A new study from Denmark has found that exercising throughout your life may reduce your risk of alcoholism.
In the study, a group of adults was sent four surveys over the course of a 20-year period. Those individuals who reported maintaining an active lifestyle were less likely to require treatment or hospitalization for alcoholism later. The research showed that men and women who reported at least low levels of physical engagement were 30 to 40 percent less likely than sedentary people to be diagnosed with alcoholism.
Researchers said they can't be certain that exercise and alcoholism share a direct link, but there is enough evidence to suggest one.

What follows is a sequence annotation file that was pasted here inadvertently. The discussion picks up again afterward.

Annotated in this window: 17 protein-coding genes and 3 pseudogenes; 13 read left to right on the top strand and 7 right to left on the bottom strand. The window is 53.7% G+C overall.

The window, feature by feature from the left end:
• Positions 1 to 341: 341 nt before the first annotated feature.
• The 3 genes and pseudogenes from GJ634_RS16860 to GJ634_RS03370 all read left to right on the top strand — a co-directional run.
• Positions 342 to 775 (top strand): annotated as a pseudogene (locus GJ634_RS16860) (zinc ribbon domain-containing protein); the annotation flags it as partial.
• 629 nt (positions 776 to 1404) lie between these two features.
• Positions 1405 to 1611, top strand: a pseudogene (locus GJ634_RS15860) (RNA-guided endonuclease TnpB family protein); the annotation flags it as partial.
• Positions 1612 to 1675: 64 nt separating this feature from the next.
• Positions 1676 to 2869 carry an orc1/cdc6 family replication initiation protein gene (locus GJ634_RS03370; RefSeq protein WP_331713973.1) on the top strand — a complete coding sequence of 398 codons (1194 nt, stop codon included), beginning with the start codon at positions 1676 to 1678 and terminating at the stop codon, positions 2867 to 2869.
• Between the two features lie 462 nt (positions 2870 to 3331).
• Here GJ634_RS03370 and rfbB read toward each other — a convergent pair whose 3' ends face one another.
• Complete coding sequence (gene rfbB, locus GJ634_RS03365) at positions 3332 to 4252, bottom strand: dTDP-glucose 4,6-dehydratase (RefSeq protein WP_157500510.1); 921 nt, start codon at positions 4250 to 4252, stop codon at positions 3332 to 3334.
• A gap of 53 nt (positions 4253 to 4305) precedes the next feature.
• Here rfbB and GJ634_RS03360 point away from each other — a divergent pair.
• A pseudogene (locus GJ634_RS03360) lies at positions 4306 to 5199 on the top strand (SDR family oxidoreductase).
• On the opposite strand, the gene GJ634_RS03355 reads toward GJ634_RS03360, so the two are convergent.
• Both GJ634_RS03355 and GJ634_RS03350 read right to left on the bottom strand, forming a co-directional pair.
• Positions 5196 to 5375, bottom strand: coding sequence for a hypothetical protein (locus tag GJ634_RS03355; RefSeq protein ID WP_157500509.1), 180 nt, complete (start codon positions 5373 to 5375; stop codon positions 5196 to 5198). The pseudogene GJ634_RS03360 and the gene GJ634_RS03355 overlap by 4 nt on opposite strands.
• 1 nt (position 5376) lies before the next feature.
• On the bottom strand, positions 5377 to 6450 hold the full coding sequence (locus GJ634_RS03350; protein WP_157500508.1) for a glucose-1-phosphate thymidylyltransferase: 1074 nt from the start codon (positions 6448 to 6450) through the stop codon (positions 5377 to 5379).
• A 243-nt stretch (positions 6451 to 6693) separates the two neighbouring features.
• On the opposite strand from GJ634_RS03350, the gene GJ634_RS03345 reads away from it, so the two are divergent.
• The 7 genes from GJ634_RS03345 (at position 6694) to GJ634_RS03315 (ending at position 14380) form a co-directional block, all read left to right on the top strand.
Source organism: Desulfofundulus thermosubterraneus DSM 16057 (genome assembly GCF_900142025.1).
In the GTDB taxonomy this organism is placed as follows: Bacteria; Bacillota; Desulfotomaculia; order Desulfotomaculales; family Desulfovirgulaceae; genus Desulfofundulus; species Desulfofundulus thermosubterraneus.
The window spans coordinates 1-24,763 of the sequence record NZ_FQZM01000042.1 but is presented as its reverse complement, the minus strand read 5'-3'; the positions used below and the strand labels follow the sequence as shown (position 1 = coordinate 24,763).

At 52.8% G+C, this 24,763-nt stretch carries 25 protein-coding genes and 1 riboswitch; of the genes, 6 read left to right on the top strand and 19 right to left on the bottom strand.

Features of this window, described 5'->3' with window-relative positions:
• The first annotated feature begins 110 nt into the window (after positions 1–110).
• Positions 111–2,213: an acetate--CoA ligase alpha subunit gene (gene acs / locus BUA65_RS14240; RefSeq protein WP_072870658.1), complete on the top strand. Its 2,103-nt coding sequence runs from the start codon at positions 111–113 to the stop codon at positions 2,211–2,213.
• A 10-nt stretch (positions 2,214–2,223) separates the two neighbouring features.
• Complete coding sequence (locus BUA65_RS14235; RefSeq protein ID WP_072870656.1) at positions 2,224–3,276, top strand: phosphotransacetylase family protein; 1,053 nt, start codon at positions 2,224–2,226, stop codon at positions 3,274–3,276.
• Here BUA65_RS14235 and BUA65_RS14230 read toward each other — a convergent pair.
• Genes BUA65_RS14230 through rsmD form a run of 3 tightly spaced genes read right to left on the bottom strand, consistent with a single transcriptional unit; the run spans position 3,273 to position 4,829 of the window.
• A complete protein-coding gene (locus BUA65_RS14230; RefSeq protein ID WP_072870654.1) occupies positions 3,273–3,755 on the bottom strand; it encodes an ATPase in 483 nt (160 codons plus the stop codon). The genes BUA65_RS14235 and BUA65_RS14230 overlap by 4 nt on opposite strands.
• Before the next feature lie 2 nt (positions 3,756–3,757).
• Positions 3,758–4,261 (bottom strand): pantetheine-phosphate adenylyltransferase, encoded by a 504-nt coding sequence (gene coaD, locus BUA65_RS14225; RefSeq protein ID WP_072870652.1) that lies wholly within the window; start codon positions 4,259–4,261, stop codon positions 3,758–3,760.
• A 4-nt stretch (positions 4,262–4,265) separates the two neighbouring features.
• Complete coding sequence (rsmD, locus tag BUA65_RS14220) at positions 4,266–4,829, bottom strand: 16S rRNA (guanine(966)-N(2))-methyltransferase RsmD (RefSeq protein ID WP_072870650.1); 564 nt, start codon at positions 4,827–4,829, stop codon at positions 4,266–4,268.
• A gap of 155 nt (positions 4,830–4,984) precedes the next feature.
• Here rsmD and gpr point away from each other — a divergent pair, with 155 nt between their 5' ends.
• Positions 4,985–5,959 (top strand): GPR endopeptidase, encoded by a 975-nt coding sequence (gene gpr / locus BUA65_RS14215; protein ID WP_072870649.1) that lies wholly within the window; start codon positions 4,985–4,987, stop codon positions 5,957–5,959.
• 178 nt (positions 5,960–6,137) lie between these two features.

"Although we and for that matter others have not proven a causal relationship between physical activity and risk of developing alcohol use disorders, it is likely that there is a causal link," Dr. Ulrik Becker of the National Institute of Public Health at the University of Southern Denmark in Copenhagen, coauthor of the new report, told Reuters. "We know from other studies that physical activity reduces the risk of other psychiatric problems…as well as studies that seem to show that physical activity increases the benefit of treatment in alcohol use disorder patients."
An American researcher suggested to Reuters that the link may make just as much sense when reversed: Alcoholism leads to a sedentary lifestyle, not the other way around. So, although the meaning of the results are unclear, there has been a connection established between exercise and alcohol use.
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